Doc Specialist Josh Braun on Virtual Dealmaking: "We Are Trying to Normalize It"

Courtesy of Subject
Josh Braun at his home office in Neptune City, N.J.

The Submarine co-president on the challenges of generating buzz without a festival, piracy concerns and why he's just starting to get "wistful" for traveling.

When it comes to festival documentary sales, Submarine’s success is unrivaled. Led by co-presidents (and twin brothers) Josh and Dan Braun, the company represented the last six doc Grand Jury winners at Sundance, including this year’s Boys State, a film that sold to Apple for a record-breaking $12 million. The Brauns also have spearheaded acquisition deals for six best feature doc Oscar winners, spanning from The Cove to reigning champ American Factory. Amid the ongoing coronavirus pandemic, New York native Josh Braun, who oversees a staff of eight, is learning to navigate the “challenging” prospect of virtual markets like Cannes.

The 59-year-old doc specialist spoke to THR from his home office in Neptune City, N.J., about the upside of online selling, assuaging hacking concerns and why former HBO Doc Films president Sheila Nevins warrants big-screen treatment.

Has there been any sales activity since the lockdown?

Yeah, we’ve sold two or three films including Jimmy Carter Rock & Roll President, which CNN bought. We have offers on two others. It’s been a slow process. It’s like an Earth-2 approximation of what normal might look like. 

What’s the game plan heading into this unprecedented virtual Cannes market?

Our process has been with selling the South by Southwest and Tribeca titles, we are trying to normalize it as much as possible. We are already in touch with all the buyers, so I think it’s just maybe a little bit more of an international extension of our regular ongoing conversations with the domestic buyers.

What are the biggest challenges to virtual selling?

It’s the expectation. Because you can’t count on [the buzz]. Let’s face it, a lot of films are seen and sold by Vimeo links, but it’s after they’ve premiered at a festival and people have seen them in theaters. So it’s challenging because you don’t have the context of a film having played through the roof in the theater with 400 people and there’s incredible word of mouth. That’s no longer possible. But for us, if we choose great films, people recognize great films on a Vimeo link.

What are the biggest advantages to virtual selling?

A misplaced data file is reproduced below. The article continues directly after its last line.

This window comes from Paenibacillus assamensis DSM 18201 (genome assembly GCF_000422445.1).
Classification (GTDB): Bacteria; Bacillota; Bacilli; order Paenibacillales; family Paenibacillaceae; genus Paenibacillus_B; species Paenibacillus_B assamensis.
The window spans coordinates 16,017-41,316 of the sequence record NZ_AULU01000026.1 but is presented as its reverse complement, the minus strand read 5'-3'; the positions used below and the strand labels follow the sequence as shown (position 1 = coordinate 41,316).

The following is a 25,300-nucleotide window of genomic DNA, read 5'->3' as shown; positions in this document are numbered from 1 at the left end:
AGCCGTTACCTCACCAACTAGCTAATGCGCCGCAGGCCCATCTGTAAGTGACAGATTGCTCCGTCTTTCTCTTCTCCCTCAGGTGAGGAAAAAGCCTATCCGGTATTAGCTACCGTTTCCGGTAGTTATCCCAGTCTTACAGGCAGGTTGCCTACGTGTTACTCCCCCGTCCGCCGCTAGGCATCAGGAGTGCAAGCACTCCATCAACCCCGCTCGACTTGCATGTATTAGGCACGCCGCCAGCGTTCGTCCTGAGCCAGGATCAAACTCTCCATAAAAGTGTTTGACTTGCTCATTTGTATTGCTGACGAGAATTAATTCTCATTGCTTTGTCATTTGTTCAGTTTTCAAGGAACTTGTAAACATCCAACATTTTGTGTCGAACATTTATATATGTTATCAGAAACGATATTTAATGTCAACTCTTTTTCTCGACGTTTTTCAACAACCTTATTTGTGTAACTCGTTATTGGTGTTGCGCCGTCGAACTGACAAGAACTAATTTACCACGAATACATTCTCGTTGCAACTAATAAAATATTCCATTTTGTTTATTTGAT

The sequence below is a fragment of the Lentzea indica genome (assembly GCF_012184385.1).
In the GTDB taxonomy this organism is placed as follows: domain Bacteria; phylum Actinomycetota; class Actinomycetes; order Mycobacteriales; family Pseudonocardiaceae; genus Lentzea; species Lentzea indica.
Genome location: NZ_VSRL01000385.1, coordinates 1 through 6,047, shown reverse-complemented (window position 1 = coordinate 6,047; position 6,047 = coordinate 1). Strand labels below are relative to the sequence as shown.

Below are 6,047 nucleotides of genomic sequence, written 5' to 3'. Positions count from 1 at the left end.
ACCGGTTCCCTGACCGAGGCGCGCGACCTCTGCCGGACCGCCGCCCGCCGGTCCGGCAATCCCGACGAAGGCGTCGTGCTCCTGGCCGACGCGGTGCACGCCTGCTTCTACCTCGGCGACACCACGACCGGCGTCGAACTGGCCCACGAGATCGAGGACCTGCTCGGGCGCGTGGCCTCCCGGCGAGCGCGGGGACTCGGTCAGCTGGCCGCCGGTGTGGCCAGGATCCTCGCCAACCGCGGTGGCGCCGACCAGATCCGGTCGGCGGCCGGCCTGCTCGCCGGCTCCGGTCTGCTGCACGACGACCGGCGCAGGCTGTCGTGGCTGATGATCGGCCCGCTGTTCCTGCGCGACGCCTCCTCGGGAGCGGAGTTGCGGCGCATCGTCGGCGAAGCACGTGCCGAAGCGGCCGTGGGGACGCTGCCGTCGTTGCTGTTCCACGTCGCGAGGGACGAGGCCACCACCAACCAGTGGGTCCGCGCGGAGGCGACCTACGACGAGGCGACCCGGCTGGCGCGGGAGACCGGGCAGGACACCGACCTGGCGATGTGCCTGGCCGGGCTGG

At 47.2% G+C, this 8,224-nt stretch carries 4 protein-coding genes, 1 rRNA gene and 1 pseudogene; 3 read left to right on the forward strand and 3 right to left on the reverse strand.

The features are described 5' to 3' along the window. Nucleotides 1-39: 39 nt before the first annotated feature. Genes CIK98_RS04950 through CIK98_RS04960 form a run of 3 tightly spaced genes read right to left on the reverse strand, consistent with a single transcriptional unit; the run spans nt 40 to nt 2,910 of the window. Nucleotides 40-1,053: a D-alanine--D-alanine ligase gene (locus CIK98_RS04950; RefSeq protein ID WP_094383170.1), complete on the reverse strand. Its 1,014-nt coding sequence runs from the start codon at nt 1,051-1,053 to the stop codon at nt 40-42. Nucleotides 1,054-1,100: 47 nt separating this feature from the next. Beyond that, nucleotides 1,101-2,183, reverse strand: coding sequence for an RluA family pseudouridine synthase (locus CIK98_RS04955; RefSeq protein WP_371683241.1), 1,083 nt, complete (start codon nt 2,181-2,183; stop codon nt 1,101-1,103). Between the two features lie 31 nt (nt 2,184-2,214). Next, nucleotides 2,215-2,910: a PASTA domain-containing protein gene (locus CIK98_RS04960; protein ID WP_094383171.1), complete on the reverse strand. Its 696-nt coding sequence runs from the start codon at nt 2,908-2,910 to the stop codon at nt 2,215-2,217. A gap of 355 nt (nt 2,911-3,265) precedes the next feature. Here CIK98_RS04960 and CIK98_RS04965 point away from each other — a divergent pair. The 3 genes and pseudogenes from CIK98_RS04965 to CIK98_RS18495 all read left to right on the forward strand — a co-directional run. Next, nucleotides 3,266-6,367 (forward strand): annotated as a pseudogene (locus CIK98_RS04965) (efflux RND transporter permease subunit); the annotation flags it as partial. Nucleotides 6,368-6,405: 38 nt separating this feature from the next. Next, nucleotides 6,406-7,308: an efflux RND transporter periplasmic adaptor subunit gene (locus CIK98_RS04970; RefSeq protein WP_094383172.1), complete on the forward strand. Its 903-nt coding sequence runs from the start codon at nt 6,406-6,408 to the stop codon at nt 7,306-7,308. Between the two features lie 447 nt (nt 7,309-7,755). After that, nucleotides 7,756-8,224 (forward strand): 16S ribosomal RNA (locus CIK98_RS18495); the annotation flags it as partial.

Not having to travel. Right before the pandemic, I was just so tired of traveling. But I’m finally getting a little wistful about it. 

Are there any concerns at this point about hacking when selling titles virtually?

There has been some concern about films that play at an online virtual film festival, and I think that that is more just being careful, coordinating with festivals to make sure there’s Geo-filtering, [a technology that can block web traffic from entire countries] and there’s very clearly defined limits as to how many people can see a film. There is still the possibility that someone could watch a movie, shoot it on their iPhone and put it up on YouTube, but I think it’s a small concern. But we always want to be extra cautious. 

Considering the Boys State mega-sale, how much is Apple going to change the doc landscape?

In our discussions with them, they are being curatorial in a different way than some of the other platforms. They don’t seem to be going for volume as much. I feel like they are really in that — it may seem ludicrous to call Apple a boutique — but it seems like their sensibility was almost like they pick what they really want and they really get behind it. If that continues, that’s a great option but maybe not for a giant number of films.

You’ve been involved in two doc sales with the Obamas — American Factory and Crip Camp. What was that experience like?

I’ll have to check with my security advisor if I can answer that question and get back to you [Laughs].

You co-sold the Billie Eilish doc to Apple for $26 million. Are you seeing a greater hunger for music docs?

Amid the realities of the pandemic and people adjusting to a new way of doing things, there’s a never-ending interest in finding the right music doc. It’s often something big and obvious and of the moment, like Billie Eilish. But it really comes down to what is the take, who is the director, what is the access and how exclusive it is. If there’s never been a film about a certain artist and suddenly they’re giving access to their archive, that’s a big thing. But if you look at Searching for Sugar Man, that was the classic example of a music film that was more about the story and couldn’t be sold on the musical artist because no one had heard of him. 

What’s the one great doc subject that needs to be tackled that hasn’t been yet?

One on [current head of MTV Documentary Films] Sheila Nevins. Everyone in the doc community has talked about that and why can’t we figure out a way to get Sheila to agree to be the subject of a documentary. That’s the one I would most like to see.